With proper fertility and consistent maintenance ryegrass is fairly persistent but will always lose out to bentgrasses and Poa trivialis when they are present. We can do a fairly good job of controlling annual bluegrass invasion by using Prograss herbicide at the time of establishment and then each fall-winter. Since this is rarely done, ryegrass is basically a transition grass that is replaced in a few years by other better adapted grasses.

Overall performance:

Ryegrass is a great utility grass that works well alone and in mixtures with other species. Its strong suit is still its rapid establishment capabilities, its ability to germinate in cool weather, its wear tolerance, and its attractive appearance when fertilized regularly. Breeders have consistently improved ryegrass as evidenced by its improved texture, mowing quality, cold tolerance, and slower vertical growth rate. Its biggest weaknesses remain in the form of high nitrogen requirement, poor shade performance, attractiveness to earthworms, and poor long-term competitiveness with other grasses. Because it is so easy to establish, it has been used in many situations where other grasses should have been planted. Look for slow but steady improvement in turf quality as new cultivars are developed in the future.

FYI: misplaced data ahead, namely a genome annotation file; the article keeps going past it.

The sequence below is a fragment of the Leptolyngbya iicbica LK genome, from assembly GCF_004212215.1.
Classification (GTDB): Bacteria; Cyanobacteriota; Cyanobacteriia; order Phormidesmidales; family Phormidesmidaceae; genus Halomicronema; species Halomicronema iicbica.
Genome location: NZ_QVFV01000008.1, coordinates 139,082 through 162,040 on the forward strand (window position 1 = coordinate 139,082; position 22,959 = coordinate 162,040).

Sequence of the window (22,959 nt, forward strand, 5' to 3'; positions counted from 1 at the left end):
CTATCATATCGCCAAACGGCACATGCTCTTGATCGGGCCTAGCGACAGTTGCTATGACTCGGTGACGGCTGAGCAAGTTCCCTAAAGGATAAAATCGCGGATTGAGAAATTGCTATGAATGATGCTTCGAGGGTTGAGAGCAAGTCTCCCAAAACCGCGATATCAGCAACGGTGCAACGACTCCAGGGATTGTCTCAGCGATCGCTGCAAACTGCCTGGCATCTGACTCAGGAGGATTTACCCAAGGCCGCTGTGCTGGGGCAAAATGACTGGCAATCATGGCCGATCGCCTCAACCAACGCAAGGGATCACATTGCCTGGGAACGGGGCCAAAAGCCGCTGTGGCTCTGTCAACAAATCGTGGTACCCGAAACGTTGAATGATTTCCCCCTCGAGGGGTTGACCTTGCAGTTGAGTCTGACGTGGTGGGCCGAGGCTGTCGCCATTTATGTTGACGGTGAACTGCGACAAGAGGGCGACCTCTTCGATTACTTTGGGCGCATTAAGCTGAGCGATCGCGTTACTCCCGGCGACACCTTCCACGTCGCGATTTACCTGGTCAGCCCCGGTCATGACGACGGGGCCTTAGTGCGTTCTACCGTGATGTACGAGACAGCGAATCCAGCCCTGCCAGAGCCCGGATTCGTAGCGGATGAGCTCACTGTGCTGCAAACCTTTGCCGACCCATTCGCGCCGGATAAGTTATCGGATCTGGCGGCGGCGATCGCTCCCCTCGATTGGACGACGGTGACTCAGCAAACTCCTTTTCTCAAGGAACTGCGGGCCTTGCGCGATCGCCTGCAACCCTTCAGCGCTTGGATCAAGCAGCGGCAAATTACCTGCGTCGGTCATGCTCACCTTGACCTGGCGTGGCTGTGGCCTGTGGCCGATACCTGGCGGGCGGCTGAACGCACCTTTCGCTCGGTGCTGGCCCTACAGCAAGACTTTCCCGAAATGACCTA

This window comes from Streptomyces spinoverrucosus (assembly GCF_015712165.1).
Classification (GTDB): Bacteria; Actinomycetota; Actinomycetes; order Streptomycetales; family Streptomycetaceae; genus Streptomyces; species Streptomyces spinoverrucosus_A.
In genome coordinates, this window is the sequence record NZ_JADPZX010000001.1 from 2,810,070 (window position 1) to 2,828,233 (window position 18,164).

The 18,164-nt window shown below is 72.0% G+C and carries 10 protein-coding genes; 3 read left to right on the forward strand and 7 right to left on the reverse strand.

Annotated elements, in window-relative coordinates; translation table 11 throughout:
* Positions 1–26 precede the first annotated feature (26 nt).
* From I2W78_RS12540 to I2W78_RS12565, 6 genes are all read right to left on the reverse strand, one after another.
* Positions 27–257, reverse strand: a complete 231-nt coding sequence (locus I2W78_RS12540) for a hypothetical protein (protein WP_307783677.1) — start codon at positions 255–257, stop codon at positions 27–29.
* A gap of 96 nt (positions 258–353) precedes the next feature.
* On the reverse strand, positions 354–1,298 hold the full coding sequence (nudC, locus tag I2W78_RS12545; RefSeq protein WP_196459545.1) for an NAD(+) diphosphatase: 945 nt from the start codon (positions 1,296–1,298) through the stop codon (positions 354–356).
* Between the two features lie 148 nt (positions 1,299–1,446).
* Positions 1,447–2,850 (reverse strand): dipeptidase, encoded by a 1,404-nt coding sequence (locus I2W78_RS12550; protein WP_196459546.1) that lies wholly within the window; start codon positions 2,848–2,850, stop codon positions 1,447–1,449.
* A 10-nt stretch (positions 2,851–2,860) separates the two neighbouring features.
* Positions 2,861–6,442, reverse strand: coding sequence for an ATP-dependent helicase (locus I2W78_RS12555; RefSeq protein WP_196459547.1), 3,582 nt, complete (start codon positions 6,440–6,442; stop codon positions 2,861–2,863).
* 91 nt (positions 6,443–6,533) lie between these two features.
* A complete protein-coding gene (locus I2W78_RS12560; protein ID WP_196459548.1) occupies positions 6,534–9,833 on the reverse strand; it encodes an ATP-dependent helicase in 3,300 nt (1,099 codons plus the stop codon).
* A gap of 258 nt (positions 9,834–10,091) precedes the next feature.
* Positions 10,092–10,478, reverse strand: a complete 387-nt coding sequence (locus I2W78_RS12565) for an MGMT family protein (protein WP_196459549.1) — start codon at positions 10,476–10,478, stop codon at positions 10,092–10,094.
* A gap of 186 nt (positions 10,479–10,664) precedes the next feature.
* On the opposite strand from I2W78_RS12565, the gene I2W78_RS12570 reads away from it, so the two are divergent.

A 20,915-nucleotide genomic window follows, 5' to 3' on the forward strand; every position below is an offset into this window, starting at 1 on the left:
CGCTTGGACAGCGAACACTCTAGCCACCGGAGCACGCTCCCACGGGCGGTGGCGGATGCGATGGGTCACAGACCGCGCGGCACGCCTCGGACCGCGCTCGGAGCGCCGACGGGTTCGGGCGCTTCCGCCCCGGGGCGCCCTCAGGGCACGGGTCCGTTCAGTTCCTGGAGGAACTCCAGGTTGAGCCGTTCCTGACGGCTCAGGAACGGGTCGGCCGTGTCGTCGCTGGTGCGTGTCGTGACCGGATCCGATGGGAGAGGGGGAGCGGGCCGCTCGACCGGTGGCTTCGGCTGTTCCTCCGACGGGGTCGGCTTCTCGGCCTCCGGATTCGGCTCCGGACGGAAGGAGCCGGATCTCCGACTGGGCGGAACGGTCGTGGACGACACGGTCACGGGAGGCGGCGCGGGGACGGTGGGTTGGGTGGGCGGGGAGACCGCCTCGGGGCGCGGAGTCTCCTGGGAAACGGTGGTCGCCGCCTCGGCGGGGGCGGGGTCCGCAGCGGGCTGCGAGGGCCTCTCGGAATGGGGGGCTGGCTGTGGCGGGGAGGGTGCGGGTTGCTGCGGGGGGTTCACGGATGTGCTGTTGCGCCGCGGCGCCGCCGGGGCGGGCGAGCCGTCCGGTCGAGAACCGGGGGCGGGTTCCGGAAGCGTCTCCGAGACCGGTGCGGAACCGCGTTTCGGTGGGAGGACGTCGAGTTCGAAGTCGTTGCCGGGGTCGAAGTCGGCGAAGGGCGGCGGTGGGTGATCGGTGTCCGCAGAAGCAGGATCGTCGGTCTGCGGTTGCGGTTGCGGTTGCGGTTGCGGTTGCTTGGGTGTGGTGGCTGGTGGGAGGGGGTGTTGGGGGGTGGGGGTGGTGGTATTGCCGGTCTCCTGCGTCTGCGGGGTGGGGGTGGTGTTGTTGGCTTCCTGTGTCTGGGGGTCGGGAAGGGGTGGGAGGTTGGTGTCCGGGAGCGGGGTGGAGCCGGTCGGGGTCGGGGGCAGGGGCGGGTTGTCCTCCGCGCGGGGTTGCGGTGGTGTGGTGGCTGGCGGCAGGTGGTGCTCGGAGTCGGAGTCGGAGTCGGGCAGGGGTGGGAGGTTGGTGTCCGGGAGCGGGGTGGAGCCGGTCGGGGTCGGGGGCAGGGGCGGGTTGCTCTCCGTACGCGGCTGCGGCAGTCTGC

Ryegrasses listed below are among the best of the current crop of improved cultivars. This list will continue to change as long as there are active breeding programs.

AccentDelaware DwarfNobilityRadiantAchieverDimensionNorthstarReboundAffirmedDivinePalmer IIISeville IIAlliance*ElfPantherSR 4200All Star IIElfkinParagonSR 4400AmazingElitePearlSR 4500ApplaudExactaPebble BeachStallion SelectASP 400Fiesta IIIPennant IIStallion SupremeBrightstar IIGator IIIPhD*Statesman IICaddieshackHeadstartPinnacleStellarCalypso IIJetPinnacle IISunshineCatalinaKokomoPizzazzTop HatCathedral IILaredoPleasureVividCelebrationLow Grow IIPrecisionWizardChampion GQ*MajestyPrelude III CharismaticManhattan 4Premier II ChurchillManhattan IIPrizm Citation IIIMardi GrasPro Tour Blend* CutterMedalist Gold*Promise DandyNight HawkProtocol *Contains a blend of several cultivars